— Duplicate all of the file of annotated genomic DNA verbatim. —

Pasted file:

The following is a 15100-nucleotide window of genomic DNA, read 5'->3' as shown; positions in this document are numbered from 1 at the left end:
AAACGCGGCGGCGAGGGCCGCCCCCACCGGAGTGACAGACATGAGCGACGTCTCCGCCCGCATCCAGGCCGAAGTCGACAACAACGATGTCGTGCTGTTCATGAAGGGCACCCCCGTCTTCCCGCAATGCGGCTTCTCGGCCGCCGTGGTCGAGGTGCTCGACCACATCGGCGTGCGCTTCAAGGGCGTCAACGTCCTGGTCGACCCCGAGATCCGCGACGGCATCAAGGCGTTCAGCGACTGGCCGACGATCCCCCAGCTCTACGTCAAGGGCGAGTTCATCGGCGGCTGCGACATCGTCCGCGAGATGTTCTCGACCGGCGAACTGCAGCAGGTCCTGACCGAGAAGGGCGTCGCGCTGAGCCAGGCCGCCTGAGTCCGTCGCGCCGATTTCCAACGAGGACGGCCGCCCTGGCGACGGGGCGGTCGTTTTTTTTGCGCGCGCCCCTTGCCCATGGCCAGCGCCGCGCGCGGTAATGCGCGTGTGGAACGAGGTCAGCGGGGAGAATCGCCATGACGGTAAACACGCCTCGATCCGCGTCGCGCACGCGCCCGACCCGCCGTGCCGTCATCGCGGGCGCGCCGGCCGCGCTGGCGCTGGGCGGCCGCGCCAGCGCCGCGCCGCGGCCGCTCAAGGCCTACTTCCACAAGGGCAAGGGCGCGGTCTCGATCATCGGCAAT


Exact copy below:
The following is a 15100-nucleotide window of genomic DNA, read 5'->3' as shown; positions in this document are numbered from 1 at the left end:
AAACGCGGCGGCGAGGGCCGCCCCCACCGGAGTGACAGACATGAGCGACGTCTCCGCCCGCATCCAGGCCGAAGTCGACAACAACGATGTCGTGCTGTTCATGAAGGGCACCCCCGTCTTCCCGCAATGCGGCTTCTCGGCCGCCGTGGTCGAGGTGCTCGACCACATCGGCGTGCGCTTCAAGGGCGTCAACGTCCTGGTCGACCCCGAGATCCGCGACGGCATCAAGGCGTTCAGCGACTGGCCGACGATCCCCCAGCTCTACGTCAAGGGCGAGTTCATCGGCGGCTGCGACATCGTCCGCGAGATGTTCTCGACCGGCGAACTGCAGCAGGTCCTGACCGAGAAGGGCGTCGCGCTGAGCCAGGCCGCCTGAGTCCGTCGCGCCGATTTCCAACGAGGACGGCCGCCCTGGCGACGGGGCGGTCGTTTTTTTTGCGCGCGCCCCTTGCCCATGGCCAGCGCCGCGCGCGGTAATGCGCGTGTGGAACGAGGTCAGCGGGGAGAATCGCCATGACGGTAAACACGCCTCGATCCGCGTCGCGCACGCGCCCGACCCGCCGTGCCGTCATCGCGGGCGCGCCGGCCGCGCTGGCGCTGGGCGGCCGCGCCAGCGCCGCGCCGCGGCCGCTCAAGGCCTACTTCCACAAGGGCAAGGGCGCGGTCTCGATCATCGGCAAT